It wouldn’t be unfitting if the Herringford and Watts Mysteries were called the Herringford and Watts and DeLuca and Forth Mysteries by now. But that’d be too long a subtitle, of course. Detectives Merinda and Jem certainly aren’t alone on their cases with Jasper and Ray around, and this quartet of characters has really grown on me during the series. I also like this novella’s approach, different from the others, set up like a play.

It’s no secret that I’m quite a fan of short reads. But I’d say the novellas in this series aren’t as strong as the novels are, so far. While the portion of a mystery began rather late in Of Dubious and Questionable Memory, the mystery in Conductor of Light ends rather early while the book keeps…going. Even with the flashes of beauty and poignancy woven into the continuation, it’s as if the story doesn’t know exactly where to stop. I like the first novella best, and though I wouldn’t call the next two unnecessary filler, they do have something of a filler-ish feel.

Nevertheless, I think readers of the series should stop by this quick read if they want extra time with the core quartet and more of the complex pulse of Toronto. Looking forward to reading the next novel!

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Here’s my review of the next Herringford and Watts mystery, The White Feather Murders.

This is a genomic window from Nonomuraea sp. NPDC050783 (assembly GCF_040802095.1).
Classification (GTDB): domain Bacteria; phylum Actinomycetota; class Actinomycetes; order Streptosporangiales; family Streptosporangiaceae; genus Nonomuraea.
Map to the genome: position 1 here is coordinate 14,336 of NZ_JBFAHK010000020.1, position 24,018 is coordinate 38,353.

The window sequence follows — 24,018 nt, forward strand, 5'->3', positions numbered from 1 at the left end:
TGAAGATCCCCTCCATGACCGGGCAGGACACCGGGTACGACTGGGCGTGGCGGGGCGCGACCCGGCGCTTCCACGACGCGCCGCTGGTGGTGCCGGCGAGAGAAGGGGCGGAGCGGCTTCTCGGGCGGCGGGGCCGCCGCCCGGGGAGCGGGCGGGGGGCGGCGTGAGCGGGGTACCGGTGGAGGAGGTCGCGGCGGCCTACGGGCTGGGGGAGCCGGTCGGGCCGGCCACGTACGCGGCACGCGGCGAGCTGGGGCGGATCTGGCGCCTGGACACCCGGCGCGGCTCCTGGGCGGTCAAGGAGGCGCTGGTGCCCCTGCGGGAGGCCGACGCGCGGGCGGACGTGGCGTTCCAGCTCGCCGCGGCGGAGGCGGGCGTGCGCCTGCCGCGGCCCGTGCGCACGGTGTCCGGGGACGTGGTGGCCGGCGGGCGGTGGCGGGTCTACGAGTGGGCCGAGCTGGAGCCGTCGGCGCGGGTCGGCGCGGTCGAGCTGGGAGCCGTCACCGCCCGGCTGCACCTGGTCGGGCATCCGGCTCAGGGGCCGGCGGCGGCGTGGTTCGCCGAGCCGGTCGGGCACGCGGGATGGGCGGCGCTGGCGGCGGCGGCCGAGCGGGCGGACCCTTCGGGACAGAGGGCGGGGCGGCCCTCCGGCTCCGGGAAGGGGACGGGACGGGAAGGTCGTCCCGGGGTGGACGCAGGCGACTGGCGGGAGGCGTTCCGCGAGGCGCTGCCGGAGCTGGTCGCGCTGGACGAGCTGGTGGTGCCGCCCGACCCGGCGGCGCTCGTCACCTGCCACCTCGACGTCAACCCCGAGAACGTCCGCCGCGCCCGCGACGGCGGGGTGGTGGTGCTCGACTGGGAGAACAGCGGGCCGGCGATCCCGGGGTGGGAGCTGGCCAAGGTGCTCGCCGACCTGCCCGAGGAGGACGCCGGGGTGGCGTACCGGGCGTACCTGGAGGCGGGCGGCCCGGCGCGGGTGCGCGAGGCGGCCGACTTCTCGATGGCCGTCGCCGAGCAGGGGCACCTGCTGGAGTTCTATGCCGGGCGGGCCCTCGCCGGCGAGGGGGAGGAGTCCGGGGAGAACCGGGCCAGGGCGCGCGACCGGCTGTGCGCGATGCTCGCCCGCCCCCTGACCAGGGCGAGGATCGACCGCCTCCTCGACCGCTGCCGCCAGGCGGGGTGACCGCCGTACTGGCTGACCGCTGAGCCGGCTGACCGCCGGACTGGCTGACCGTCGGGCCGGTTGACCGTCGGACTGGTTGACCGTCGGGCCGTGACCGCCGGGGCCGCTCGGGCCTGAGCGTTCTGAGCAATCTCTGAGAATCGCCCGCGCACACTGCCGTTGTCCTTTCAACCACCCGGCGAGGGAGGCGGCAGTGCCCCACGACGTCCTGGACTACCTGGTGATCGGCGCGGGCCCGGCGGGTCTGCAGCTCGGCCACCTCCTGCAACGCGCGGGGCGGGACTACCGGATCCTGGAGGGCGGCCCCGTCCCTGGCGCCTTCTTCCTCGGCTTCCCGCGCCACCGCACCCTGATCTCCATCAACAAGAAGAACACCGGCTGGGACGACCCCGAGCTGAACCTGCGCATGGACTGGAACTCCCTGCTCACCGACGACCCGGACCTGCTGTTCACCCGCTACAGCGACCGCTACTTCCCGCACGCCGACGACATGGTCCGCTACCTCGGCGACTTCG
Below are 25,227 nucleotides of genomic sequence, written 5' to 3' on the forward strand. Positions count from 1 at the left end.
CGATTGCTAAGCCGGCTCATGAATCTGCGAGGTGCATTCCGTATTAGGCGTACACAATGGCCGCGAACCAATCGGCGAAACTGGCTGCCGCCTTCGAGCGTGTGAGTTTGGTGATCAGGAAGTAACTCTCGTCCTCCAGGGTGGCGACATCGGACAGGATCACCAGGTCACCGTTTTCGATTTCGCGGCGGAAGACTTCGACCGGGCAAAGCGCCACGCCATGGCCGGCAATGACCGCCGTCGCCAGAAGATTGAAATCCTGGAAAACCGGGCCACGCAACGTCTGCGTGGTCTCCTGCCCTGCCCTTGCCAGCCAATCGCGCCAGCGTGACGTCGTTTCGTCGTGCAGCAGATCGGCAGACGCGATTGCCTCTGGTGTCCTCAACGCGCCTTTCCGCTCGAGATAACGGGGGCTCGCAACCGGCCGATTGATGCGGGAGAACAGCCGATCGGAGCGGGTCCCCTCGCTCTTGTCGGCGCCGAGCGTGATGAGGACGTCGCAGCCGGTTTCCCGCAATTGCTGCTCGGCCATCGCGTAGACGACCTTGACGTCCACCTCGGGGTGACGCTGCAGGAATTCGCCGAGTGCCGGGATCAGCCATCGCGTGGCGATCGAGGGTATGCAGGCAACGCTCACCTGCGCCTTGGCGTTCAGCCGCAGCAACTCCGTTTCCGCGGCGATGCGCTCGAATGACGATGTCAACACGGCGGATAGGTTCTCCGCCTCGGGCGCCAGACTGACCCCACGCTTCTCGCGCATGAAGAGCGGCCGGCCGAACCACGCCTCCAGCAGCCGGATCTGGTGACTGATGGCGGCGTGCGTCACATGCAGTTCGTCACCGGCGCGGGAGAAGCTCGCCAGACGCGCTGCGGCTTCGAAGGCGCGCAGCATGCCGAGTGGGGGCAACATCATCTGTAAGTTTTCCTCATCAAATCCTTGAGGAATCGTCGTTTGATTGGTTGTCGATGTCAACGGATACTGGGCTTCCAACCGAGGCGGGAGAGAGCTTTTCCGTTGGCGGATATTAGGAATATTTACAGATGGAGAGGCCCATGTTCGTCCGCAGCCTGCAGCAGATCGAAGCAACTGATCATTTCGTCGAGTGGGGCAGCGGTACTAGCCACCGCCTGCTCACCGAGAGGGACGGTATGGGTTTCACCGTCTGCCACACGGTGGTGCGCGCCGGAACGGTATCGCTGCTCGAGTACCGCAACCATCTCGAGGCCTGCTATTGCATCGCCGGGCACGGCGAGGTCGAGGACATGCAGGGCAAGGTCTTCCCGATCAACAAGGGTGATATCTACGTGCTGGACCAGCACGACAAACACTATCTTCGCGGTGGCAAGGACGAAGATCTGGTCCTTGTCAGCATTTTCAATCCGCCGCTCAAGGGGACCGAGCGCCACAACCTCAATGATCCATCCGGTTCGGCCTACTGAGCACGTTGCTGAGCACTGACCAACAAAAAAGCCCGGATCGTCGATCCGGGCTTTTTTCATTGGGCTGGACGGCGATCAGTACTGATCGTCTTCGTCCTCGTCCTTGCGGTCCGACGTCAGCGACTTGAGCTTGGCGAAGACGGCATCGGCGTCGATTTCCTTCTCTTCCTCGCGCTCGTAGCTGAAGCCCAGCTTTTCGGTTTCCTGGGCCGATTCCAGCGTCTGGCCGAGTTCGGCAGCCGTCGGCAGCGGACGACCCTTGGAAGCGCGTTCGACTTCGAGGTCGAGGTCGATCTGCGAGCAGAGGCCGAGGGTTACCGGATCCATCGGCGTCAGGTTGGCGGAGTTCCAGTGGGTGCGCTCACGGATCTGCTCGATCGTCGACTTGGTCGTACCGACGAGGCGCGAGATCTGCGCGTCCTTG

A Singular and Whimsical Problem (Herringford and Watts Mysteries #.5) The Bachelor Girl's Guide to Murder (Herringford and Watts, #1) Of Dubious and Questionable Memory (Herringford and Watts Mysteries #1.5)

A Lesson in Love and Murder (Herringford and Watts Mysteries, #2) The White Feather Murders (Herringford and Watts Mysteries, #3)

A Lesson in Love and Murder by Rachel McMillan

Book reviews are subjective. I tend to rate books not according to how “perfect” they are, seem to be, or are said to be in general but rather to how perfect they are to me.
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A Lesson in Love and Murder by Rachel McMillan

My rating: 5 of 5 stars

(Click the title to find the book description/blurb.)

An anarchist movement and deadly explosions have put 1912 Toronto on edge. While lady detective duo Herringford and Watts get involved in the chaos, they also find themselves juggling matters of the heart concerning the men in their lives. Then, the trail of bombings leads the detectives to Chicago—where they learn of an assassination plot against former president Theodore Roosevelt in A Lesson in Love and Murder, a novel by author Rachel McMillan.

I’ll admit that even though I really like the characters in this series, they tried me at a number of turns in this book. The idea of a detective wishing for a new murder to solve because she needs money doesn’t sit right with me. (What if the next person killed is someone you love, ma’am? Will your electric bill seem so important then?) Nevertheless, as calamity unfolds in the story, there is a definite thread addressing the value of human life.